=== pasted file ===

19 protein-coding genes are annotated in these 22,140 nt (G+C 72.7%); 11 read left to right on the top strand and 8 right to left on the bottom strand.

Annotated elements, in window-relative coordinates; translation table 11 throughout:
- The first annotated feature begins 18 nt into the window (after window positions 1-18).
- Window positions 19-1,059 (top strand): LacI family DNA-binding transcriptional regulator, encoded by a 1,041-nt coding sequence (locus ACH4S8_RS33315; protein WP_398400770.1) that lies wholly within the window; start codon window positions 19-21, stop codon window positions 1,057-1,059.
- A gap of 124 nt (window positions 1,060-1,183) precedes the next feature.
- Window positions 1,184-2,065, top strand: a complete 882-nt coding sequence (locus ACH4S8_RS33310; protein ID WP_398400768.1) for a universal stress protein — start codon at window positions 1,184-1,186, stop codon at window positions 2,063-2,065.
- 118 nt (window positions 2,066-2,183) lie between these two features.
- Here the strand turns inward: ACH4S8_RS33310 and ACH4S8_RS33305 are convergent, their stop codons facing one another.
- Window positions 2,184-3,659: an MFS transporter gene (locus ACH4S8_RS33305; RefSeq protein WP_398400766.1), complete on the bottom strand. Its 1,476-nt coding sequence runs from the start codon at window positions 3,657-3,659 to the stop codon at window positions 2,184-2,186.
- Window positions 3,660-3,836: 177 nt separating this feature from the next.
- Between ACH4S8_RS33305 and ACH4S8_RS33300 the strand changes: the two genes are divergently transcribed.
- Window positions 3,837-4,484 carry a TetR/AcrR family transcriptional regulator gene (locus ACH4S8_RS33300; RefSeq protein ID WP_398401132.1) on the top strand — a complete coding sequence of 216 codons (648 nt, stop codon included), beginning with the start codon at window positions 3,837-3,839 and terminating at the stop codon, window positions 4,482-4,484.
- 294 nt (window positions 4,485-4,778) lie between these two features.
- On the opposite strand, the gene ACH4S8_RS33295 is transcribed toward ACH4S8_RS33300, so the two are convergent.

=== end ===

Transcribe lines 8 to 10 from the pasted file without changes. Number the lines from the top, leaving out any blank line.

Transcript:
- Here the strand turns inward: ACH4S8_RS33310 and ACH4S8_RS33305 are convergent, their stop codons facing one another.
- Window positions 2,184-3,659: an MFS transporter gene (locus ACH4S8_RS33305; RefSeq protein WP_398400766.1), complete on the bottom strand. Its 1,476-nt coding sequence runs from the start codon at window positions 3,657-3,659 to the stop codon at window positions 2,184-2,186.
- Window positions 3,660-3,836: 177 nt separating this feature from the next.